Engaging in self-care is one of the simplest, yet most important aspects of managing recovery from an eating disorder. When experiencing heightened feelings of anxiety or distress, take a step back and think about what you can do to make yourself more relaxed. It can be something as simple as going for a walk, snuggling with a pet, or reading a book.

Another element of self-care that’s often forgotten about is building in time for hobbies. Whether it’s a new hobby you’ve been wanting to pick up or one that you’ve loved for years, having a hobby can help fill your schedule and move your attention away from disordered thoughts and behaviors.

  1. Relaxation and Mindfulness

Similar to self-care, finding time for pure relaxation can be an effective coping skill to use when faced with potential triggers. Since eating disorders are often linked with strong feelings of anxiety, learning ways to calm yourself down and relax is essential.

Mindfulness is a well-known concept that represents different skills and techniques that help you focus on the present moment instead of the past or the future. Anxiety and eating disorders can often cause a spiral of worries rooted in the past or future, so using mindfulness strategies can be an effective way of redirecting your emotions. 

Moreover, mindfulness may help you better process your emotions and make healthier decisions when something triggering occurs, rather than simply reacting right away.

  1. Set and Communicate Boundaries

With diet culture talk popping up at nearly every corner we turn, it can be difficult to ignore triggering comments about food and body image. Setting boundaries around any triggering situations and communicating them to those around them may help to minimize the occurrence of accidental triggers from loved ones. 

For instance, if you have a specific trigger pertaining to diet talk or “healthy” eating, tell your close friends and family. This way, they can be more conscious of the type of language they use in your presence and maybe even in their own lives as well. Even if it may feel awkward or uncomfortable, communicating these boundaries early on is vital for reducing the likelihood of future triggering scenarios with loved ones, especially if they’re a part of your support system.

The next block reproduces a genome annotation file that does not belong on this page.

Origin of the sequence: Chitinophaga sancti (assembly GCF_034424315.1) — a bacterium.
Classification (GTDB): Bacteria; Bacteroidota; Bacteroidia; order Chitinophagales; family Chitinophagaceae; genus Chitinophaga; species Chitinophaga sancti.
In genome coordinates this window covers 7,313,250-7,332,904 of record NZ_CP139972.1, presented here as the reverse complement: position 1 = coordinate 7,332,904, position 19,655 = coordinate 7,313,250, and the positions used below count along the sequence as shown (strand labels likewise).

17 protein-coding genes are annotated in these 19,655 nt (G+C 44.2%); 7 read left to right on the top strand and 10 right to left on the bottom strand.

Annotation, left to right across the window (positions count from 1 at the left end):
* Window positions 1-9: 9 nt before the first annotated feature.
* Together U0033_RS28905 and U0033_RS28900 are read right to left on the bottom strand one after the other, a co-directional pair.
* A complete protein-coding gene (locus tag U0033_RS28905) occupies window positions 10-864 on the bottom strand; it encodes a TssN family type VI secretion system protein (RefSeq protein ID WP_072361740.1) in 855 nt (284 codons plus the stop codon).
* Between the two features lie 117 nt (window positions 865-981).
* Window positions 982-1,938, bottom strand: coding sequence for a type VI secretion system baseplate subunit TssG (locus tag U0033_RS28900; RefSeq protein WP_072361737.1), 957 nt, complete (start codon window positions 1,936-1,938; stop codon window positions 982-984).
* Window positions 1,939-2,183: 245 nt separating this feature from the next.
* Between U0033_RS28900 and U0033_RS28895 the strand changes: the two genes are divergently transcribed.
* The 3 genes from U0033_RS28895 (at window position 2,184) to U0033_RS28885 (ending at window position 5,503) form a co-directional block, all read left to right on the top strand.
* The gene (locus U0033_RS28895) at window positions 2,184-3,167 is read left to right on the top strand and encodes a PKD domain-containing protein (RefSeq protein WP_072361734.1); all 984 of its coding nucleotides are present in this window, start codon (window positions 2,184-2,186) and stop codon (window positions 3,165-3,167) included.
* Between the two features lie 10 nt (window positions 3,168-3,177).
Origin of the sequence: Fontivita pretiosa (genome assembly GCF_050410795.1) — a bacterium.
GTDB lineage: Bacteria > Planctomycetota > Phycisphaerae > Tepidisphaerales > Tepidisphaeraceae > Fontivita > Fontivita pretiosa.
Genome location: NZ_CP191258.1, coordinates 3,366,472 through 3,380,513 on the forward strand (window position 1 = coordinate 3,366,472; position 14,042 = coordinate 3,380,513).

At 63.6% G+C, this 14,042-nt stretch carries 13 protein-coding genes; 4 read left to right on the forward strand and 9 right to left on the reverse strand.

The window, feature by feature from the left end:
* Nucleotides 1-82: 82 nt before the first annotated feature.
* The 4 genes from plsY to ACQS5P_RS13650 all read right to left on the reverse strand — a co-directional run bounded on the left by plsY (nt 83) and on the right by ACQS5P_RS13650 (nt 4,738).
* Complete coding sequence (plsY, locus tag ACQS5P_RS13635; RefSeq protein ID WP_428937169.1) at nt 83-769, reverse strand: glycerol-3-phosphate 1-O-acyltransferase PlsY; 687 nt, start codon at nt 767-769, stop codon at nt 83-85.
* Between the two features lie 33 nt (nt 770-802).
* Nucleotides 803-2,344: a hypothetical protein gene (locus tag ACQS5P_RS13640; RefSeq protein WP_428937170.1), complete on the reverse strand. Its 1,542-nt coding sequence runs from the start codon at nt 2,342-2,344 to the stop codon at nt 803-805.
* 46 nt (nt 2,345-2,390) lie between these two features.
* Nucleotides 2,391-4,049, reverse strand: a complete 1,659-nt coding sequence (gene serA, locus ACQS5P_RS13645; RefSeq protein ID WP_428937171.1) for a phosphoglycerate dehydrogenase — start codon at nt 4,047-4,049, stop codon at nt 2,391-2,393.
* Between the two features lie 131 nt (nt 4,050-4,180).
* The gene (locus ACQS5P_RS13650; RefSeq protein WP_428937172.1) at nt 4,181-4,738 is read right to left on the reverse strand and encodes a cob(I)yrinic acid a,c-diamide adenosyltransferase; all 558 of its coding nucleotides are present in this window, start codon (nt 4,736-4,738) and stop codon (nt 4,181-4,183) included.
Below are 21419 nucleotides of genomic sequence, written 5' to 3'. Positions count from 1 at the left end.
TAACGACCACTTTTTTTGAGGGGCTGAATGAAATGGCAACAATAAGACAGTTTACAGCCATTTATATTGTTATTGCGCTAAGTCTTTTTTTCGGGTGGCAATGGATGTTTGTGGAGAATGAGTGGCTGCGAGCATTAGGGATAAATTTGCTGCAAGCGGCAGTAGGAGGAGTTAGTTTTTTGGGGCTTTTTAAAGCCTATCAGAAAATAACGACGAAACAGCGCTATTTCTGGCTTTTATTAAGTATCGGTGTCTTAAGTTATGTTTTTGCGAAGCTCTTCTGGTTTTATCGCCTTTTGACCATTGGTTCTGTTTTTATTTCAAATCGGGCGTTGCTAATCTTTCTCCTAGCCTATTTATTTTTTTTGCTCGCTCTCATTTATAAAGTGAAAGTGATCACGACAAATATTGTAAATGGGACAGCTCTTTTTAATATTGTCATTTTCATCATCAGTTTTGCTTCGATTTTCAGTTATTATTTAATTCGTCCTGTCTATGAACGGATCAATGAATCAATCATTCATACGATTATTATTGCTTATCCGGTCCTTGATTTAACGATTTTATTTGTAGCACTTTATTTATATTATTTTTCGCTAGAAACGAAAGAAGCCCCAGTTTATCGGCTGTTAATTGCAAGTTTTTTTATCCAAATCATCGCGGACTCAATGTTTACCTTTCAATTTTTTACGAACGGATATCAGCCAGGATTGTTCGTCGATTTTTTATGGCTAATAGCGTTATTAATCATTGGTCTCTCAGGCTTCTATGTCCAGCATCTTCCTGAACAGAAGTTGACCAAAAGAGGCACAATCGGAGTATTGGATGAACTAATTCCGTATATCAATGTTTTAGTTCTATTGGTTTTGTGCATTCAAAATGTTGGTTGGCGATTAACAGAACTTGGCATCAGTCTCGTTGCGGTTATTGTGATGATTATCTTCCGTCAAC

1. Self-Compassion

When struggling with an eating disorder, it can often feel as if you’re failing or not doing good enough for not making far enough strides in your recovery. Recovering from an eating disorder is difficult and takes hard work, so it’s important to have compassion for yourself during these challenging times.

Self-compassion isn’t about ignoring the aspects of yourself that you may not necessarily like or aren’t proud of; it’s about giving yourself the grace and kindness to keep going. A major part of having self-compassion is reducing negative self-talk and reframing your thoughts into ones that are healthier and more conducive to recovery. 

Here are some tips for increasing self-compassion in recovery:

  • Avoid perfectionistic standards and aim for more realistic goals instead
  • Allow yourself to make mistakes without the fear of shame or judgment
  • Remind yourself that food is an essential and necessary part of life
  • Never forget to celebrate the small wins and progress you’ve made

Importance of Using Healthy Coping Skills in Recovery

Recovering from an eating disorder is a long and challenging process that takes hard work and commitment. Learning healthy coping skills that work within your personal lifestyle is a key component to achieving a lasting, successful recovery, but you don’t have to do it alone!

VERY’s virtual eating disorder treatment team is dedicated to helping individuals with all types of eating disorders finally reach recovery and regain a healthy relationship with food.

If you or a loved one is currently struggling with an eating disorder, schedule a free consultation to see if VERY is right for you.